Per Common Share

   $ 20.68      $ 18.90      $ 17.21      $ 14.32      $ 12.63   

Weighted Average Common Shares

          

OutstandingDiluted(2)

     27,265        27,689        28,174        28,044        29,496   

 

(1) 2008 amounts exclude the impact of certain discontinued automotive operations sold in that fiscal year.
(2) Certain prior-year figures were restated in 2010 to reflect the adoption of the provisions of a Financial Accounting Standards Board (“FASB”) Staff Position (“FSP”) on the FASB’s Emerging Issues Task Force (“EITF”) Issue No. 03-06-1, “Determining Whether Instruments Granted in Share-Based Payment Transactions Are Participating Securities.”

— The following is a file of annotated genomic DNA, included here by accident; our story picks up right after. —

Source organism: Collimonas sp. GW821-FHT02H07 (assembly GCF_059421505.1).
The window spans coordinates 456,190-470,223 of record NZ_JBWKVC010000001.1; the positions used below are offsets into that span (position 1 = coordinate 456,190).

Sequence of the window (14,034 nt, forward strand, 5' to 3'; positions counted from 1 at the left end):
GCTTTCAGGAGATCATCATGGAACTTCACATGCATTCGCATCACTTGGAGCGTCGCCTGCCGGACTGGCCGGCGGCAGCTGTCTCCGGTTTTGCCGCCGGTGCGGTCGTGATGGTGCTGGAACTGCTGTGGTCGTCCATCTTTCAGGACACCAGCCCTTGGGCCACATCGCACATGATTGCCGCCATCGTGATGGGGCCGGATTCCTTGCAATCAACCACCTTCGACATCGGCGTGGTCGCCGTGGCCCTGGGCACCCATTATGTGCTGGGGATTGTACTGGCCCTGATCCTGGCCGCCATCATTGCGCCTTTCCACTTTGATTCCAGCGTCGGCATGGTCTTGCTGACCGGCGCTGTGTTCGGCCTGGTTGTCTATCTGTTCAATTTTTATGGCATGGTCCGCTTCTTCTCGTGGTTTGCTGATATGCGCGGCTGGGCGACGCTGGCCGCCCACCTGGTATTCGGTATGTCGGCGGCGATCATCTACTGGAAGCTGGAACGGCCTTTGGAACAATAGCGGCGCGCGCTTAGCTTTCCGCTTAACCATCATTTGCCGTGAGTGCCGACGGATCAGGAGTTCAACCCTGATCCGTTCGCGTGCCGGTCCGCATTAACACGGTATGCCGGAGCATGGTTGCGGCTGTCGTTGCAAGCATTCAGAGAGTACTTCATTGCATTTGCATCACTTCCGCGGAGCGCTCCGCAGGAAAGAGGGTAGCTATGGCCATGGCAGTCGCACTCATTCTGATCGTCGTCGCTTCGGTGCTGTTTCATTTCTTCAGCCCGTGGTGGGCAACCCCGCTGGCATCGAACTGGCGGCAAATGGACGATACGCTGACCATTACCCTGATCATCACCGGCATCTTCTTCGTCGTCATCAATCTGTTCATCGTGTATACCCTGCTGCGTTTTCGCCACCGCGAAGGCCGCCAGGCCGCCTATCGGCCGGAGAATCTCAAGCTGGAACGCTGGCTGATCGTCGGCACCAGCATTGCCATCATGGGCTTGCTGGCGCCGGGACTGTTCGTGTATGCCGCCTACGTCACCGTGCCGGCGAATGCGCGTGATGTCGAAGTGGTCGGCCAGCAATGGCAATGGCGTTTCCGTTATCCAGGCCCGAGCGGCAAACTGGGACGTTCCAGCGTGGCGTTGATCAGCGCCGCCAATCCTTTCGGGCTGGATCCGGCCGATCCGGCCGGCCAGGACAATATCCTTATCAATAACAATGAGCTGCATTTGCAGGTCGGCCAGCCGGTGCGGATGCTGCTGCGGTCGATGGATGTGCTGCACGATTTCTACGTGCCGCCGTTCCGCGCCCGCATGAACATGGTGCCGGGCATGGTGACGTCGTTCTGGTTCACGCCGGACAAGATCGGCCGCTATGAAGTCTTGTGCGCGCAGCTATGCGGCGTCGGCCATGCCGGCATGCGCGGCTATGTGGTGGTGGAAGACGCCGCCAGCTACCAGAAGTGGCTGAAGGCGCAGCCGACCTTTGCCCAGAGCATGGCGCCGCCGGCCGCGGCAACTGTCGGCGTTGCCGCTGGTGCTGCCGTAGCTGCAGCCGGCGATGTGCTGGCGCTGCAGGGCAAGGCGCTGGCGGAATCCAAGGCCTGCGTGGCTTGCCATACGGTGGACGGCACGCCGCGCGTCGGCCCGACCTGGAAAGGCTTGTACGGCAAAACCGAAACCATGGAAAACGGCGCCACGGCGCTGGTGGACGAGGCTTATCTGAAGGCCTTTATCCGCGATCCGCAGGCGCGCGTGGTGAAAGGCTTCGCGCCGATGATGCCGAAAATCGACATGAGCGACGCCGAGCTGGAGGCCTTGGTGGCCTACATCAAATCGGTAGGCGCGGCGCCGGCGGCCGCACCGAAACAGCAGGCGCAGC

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Item 7. Management’s Discussion and Analysis of Financial Condition and Results of Operations

Our fiscal year begins on July 1 and ends on June 30. Unless otherwise noted, references to “year” pertain to our fiscal year; for example, 2012 refers to fiscal 2012, which is the period from July 1, 2011 to June 30, 2012.

The following discussion should be read in conjunction with the “Selected Financial Data” and our consolidated financial statements and the notes thereto, all included elsewhere in this Annual Report on Form 10-K. The forward-looking statements in this section and other parts of this report involve risks and uncertainties including statements regarding our plans, objectives, goals, strategies, and financial performance. Our actual results could differ materially from the results anticipated in these forward-looking statements as a result of factors set forth under the caption “Forward-Looking Statements.”

OVERVIEW

Business Overview